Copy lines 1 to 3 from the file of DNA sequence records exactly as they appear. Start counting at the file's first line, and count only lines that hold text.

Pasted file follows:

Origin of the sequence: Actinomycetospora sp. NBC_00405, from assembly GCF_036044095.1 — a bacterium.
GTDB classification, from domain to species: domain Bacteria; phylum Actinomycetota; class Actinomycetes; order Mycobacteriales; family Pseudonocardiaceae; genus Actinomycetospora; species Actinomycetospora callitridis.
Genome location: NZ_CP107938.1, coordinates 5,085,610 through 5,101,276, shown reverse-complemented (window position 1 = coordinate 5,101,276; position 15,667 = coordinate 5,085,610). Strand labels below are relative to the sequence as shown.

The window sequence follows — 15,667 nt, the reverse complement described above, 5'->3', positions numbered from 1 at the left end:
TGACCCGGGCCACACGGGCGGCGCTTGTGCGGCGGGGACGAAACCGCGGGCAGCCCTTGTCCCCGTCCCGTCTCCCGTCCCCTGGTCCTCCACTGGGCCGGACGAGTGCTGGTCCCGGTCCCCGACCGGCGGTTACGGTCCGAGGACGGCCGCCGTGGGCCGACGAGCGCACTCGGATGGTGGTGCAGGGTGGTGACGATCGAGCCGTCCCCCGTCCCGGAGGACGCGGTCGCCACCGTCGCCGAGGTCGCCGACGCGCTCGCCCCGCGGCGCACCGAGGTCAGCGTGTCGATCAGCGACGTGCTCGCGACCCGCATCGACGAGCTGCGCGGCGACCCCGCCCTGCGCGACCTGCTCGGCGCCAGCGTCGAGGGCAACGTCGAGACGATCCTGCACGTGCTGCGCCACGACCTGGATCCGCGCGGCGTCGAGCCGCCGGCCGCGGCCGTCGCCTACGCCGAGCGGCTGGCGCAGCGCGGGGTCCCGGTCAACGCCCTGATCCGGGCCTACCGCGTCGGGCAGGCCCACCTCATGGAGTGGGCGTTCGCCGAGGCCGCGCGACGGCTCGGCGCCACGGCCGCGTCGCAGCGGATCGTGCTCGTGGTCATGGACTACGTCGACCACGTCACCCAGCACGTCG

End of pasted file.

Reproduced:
Origin of the sequence: Actinomycetospora sp. NBC_00405, from assembly GCF_036044095.1 — a bacterium.
GTDB classification, from domain to species: domain Bacteria; phylum Actinomycetota; class Actinomycetes; order Mycobacteriales; family Pseudonocardiaceae; genus Actinomycetospora; species Actinomycetospora callitridis.
Genome location: NZ_CP107938.1, coordinates 5,085,610 through 5,101,276, shown reverse-complemented (window position 1 = coordinate 5,101,276; position 15,667 = coordinate 5,085,610). Strand labels below are relative to the sequence as shown.